At the conclusion of a haunting tale of love and violence between Inuit families, Grandmother ends the cycle by sending two of her own grandchildren into permanent exile. Atanarjuat: The Fast Runner, a feature film from Igloolik Isuma Productions in Nunavut, won the Camera d’Or prize at Cannes in 2000. It is a beautifully crafted, well acted, moving drama that retells an Inuit story set in the pre-contact, mythological Arctic.
It begins on a somber note with the howling of dogs that are circling a lonely figure standing in the bleak, snowy landscape. With a pale moon hovering in the background, the narrator opens with mysterious words: “I can only sing this song to someone who understands it.” Non-Inuit viewers are immediately introduced to the notion that we are outsiders, aliens in this land, and perhaps in this movie.
Filmed in Nunavut, the first several scenes continue the aura of mystery. An evil shaman enters the community long ago and levels a curse on the people. “We never knew what he was or why it happened. Evil came to us like Death,” the narrator says. “It just happened and we had to live with it.”
After a few more scenes, the main story unfolds, slowly, over the course of a nearly three-hour movie. Atanarjuat and his brother are both happily married, but the former takes a second wife, who is filled with evil intentions. She actively seeks to destroy her husband. With her involvement, her brother Oki and his two accomplices murder Atanarjuat’s brother. Atanarjuat only escapes by fleeing, stark naked, across the frozen tundra.
The movie follows the continuing saga of the good first wife, abandoned temporarily to the whims of the murderer and his two friends. Atanarjuat, meanwhile, survives and gains back his strength at a distance while waiting his chance to come back.
When he does return to the band many scenes later, he is able to thrash the three, but he spares their lives, something they did not do to his brother many months before. With Oki flat on the ice, Atanarjuat could easily kill him with his cudgel in revenge, but he stops. “The killing … stops here,” he commands. With the entire band gathered to see what has happened, the three rogues are shamefaced. Atanarjuat does not have a triumphant look on his face.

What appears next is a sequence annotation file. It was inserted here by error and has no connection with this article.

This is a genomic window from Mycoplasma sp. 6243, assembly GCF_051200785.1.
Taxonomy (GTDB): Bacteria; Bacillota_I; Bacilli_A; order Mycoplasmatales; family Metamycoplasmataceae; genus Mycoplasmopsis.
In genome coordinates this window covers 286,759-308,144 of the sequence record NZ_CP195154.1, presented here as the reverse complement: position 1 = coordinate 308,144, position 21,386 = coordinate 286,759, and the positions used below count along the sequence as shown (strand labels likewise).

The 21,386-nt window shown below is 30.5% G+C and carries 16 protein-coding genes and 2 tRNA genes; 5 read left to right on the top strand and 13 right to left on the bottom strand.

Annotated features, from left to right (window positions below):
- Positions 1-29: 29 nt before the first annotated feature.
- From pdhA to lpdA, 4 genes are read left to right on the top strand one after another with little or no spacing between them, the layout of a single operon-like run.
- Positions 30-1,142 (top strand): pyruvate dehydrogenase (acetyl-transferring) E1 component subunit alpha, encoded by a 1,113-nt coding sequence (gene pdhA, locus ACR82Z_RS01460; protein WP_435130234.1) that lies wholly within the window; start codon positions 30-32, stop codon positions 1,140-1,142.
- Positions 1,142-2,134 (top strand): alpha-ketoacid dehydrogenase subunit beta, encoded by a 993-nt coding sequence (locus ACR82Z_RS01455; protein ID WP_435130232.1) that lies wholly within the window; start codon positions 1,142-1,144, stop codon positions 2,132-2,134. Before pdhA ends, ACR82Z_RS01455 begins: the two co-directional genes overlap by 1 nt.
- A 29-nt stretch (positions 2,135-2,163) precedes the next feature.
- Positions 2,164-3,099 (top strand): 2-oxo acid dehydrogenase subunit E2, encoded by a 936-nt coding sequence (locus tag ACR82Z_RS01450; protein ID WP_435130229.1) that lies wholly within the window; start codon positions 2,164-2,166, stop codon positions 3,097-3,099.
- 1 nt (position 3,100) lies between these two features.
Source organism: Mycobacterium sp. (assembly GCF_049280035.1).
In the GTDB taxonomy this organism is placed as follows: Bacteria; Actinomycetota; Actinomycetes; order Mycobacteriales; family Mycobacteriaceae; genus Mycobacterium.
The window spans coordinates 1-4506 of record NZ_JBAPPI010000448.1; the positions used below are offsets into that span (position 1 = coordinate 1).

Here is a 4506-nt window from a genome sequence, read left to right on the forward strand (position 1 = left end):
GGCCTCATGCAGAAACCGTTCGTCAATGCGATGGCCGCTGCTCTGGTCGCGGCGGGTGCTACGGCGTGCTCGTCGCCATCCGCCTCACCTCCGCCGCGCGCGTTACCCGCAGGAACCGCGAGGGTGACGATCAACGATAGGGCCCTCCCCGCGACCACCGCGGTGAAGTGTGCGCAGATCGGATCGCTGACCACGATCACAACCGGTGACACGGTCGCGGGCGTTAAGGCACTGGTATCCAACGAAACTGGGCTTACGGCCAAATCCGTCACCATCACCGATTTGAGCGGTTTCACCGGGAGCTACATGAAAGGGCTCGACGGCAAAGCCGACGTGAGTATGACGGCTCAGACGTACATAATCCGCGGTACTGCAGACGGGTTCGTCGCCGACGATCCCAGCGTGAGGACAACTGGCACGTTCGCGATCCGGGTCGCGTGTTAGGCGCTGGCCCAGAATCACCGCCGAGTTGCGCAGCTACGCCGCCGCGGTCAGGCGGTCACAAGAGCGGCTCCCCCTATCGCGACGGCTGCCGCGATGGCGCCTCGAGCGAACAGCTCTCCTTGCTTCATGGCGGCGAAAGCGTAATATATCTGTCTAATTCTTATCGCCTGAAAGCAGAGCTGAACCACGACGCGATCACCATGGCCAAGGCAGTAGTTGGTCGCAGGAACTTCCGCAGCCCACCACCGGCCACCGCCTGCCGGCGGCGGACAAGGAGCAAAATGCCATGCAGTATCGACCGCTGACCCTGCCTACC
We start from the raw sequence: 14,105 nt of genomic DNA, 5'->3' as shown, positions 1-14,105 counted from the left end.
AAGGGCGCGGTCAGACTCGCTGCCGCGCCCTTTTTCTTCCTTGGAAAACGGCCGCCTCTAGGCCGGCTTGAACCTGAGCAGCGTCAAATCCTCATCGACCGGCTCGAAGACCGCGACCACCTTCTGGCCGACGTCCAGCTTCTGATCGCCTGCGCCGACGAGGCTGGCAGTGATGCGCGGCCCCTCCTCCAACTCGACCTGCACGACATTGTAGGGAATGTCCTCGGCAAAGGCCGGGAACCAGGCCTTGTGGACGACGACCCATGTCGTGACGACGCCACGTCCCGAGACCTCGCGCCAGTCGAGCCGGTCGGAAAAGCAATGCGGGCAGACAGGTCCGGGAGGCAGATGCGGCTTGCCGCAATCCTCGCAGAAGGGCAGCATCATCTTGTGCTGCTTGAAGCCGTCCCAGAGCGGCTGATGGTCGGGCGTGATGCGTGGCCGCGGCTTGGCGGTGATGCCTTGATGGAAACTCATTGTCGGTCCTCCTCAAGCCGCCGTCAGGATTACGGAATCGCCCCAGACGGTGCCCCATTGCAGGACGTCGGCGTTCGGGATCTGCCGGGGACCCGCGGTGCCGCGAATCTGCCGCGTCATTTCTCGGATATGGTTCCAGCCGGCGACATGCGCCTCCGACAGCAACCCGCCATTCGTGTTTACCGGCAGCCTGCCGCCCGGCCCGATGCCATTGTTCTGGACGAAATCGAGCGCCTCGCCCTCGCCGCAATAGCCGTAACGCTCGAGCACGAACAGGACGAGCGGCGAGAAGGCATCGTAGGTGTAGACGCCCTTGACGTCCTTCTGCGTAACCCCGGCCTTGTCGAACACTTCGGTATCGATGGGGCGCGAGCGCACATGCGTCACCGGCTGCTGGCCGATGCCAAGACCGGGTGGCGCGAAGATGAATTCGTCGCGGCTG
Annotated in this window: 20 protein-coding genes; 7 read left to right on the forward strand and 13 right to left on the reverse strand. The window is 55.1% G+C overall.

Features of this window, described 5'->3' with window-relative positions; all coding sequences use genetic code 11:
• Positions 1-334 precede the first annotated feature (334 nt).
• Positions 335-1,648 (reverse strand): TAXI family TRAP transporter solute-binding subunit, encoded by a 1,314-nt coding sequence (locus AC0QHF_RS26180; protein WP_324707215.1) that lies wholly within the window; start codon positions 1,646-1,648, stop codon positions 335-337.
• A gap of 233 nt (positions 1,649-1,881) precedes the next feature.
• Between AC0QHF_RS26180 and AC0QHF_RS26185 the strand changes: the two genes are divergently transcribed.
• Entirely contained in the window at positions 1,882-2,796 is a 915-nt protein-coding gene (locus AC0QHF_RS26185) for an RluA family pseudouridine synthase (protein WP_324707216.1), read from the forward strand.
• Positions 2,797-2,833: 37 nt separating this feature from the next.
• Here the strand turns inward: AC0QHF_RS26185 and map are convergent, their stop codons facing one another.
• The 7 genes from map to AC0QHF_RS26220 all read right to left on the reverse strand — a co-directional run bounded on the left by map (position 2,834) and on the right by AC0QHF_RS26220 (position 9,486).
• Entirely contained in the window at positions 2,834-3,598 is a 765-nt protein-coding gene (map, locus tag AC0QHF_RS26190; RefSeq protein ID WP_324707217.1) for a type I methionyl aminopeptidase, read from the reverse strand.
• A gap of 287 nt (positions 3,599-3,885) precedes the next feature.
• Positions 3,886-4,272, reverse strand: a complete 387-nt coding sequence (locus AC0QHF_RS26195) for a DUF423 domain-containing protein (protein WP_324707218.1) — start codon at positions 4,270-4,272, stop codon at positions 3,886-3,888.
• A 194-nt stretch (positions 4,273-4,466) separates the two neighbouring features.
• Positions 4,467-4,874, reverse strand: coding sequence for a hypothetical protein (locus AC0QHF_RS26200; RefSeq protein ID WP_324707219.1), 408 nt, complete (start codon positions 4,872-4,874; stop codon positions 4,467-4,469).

Instead, they all agree that they must meet together that night to expel the evil that has plagued them. During a dark scene, the assembled people throw handfuls of dirt into the face of an evil figure, which evidently chases away the spirits. But the matter has not ended. Grandmother gives what is certainly the longest speech in the movie. She tells her grandson and granddaughter, Oki and Atanarjuat’s second wife, that they have committed many evil deeds. While she forgives them of their crimes, she tells them they must leave the band forever.
This lengthy, serious, and moving tale of evil and violence is the subject of a recent scholarly article by Monika Siebert. The intent of her work, however, is to analyze contemporary Inuit filmmaking and indigenous self-representation rather than the film itself.
The author notes, correctly, that the world of the pre-contact Inuit is lovingly, carefully recreated in the film. The camera hovers over people rubbing spit over their sled runners, building igloos, working with skins, cooking, playing, and living as contemporary Inuit understand their ancestors to have lived.
Some of the actors have intricate tattoos drawn on their faces. The film, with all the mystery about the fringes—the throat singing on the soundtrack during tense moments is an effective device—attempts to show the outside world an authentic recreation of Inuit life many generations ago. But we know that the filmmakers and actors are Inuit, so we are clearly seeing their own view of that world of long ago, not an interpretation by outsiders.
Siebert is bothered, however, by the closing minute of the film, the coda that follows Grandmother’s order to the evildoers, their departure, and the closing moments while the remaining band sings to celebrate their being together. During this closing minute we see numerous outtakes, shown at less than full-screen size, of the actors being filmed by the modern production company. Credits roll while we watch a sled driving along next to the naked runner, filming him as he flees across the tundra with his enemies in pursuit. The author feels these brief outtakes completely change the character of the movie. It is hard to understand her reasoning.
She argues that the brief depiction at the end of the movie of the production company at work undermines the filming, shatters illusions, and emphasizes that the movie is a re-creation, a “carefully staged performance.” Of course it is. How else could real people make a contemporary movie except by re-creating the conditions as they felt they probably existed in the past. Do the curtain calls at the end of a live performance of La Traviata somehow undercut the tragedy? Siebert’s reasoning seems far fetched.
She does applaud the Inuit (and other indigenous peoples) for envisioning their own past in their own films. She analyzes both the ways they have represented their own past with their own ideas and the ways the outside, southern society has often tried to control and exploit their history. Her unfortunate focus on the 60 seconds of outtakes at the end of the film, however, undercuts most of her other arguments. But the film itself is most worthwhile.
Siebert, Monika. 2006. “Atanarjuat and the Ideological Work of Contemporary Indigenous Filmmaking.” Public Culture 18(3): 531-550
Atanarjuat: The Fast Runner. 2003. DVD produced by Columbia TriStar Home Entertainment, 2003. Original motion picture issued in 2001.